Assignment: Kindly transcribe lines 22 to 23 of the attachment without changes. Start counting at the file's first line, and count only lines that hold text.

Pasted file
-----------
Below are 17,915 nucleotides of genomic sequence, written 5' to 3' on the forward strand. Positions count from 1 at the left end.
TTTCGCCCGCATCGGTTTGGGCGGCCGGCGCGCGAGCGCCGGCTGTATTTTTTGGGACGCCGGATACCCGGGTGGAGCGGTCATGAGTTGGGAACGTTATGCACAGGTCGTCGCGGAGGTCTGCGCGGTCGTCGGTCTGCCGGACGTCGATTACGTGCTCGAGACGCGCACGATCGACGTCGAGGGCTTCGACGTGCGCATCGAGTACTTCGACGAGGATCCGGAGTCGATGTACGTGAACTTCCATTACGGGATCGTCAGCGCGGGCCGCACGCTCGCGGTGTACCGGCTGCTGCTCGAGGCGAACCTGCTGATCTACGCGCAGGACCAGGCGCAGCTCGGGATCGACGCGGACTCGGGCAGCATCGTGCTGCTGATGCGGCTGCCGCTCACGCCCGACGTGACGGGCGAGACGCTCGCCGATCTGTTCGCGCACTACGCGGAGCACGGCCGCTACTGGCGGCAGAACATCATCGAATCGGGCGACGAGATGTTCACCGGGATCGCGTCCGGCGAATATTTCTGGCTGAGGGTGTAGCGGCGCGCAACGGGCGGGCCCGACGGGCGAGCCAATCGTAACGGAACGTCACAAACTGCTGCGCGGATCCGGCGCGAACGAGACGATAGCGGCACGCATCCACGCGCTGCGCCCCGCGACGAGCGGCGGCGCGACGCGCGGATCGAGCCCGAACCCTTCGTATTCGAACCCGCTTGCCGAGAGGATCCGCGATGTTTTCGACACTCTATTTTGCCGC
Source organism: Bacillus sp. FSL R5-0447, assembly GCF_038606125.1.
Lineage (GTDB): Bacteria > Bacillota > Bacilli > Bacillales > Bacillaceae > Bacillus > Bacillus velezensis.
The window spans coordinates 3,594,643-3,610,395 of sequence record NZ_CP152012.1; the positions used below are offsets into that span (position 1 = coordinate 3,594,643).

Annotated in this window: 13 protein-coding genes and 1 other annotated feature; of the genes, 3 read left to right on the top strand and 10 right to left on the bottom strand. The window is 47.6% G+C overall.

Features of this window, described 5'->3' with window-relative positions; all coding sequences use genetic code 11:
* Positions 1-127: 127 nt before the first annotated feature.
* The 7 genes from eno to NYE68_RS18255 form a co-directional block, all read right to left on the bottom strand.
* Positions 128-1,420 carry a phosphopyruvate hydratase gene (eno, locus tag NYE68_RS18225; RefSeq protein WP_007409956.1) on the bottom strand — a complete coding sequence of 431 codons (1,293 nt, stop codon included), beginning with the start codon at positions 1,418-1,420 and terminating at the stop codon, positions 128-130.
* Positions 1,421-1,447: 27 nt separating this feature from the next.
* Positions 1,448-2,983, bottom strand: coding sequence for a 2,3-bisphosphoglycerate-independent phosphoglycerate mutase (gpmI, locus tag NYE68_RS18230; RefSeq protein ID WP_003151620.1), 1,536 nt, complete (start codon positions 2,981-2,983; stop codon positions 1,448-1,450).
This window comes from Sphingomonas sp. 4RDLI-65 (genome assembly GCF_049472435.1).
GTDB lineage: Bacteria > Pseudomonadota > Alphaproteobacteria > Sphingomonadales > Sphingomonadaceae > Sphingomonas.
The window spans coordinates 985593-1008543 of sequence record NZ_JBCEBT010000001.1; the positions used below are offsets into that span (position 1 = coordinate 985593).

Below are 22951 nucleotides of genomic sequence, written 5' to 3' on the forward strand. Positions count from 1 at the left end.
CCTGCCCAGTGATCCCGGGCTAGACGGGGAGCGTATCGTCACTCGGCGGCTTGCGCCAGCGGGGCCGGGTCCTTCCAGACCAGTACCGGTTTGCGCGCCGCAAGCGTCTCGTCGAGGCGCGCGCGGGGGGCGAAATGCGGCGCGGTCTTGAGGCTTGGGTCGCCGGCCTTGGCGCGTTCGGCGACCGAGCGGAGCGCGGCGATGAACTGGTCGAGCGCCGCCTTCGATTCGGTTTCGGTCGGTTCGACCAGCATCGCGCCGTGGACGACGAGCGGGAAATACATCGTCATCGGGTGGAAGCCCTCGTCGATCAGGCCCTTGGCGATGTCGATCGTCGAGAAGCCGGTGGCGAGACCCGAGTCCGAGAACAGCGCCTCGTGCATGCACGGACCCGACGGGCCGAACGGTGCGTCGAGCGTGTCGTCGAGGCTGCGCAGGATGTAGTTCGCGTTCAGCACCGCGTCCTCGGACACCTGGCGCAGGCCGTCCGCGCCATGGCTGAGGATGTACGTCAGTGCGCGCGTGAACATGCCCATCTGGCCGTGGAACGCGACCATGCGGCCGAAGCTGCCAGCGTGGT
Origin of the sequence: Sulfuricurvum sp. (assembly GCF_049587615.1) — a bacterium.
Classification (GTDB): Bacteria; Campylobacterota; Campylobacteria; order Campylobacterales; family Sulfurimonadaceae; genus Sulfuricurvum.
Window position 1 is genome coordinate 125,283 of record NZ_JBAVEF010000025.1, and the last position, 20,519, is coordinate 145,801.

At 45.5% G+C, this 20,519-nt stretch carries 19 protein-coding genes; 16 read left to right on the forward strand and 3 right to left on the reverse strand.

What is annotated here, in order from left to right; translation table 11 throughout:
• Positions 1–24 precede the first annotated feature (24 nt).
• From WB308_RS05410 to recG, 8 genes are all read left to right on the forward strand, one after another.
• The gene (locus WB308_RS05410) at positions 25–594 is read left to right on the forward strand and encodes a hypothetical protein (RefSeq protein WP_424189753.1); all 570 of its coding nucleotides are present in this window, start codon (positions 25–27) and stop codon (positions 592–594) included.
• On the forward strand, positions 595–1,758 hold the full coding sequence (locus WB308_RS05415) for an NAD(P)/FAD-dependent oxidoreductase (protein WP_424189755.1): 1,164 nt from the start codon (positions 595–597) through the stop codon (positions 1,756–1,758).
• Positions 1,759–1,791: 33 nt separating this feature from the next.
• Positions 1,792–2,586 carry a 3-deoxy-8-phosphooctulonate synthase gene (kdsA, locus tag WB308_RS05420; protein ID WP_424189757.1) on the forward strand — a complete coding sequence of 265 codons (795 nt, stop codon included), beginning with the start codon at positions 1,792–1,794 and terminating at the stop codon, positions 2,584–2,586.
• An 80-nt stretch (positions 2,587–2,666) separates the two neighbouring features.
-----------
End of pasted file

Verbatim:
What is annotated here, in order from left to right; translation table 11 throughout:
• Positions 1–24 precede the first annotated feature (24 nt).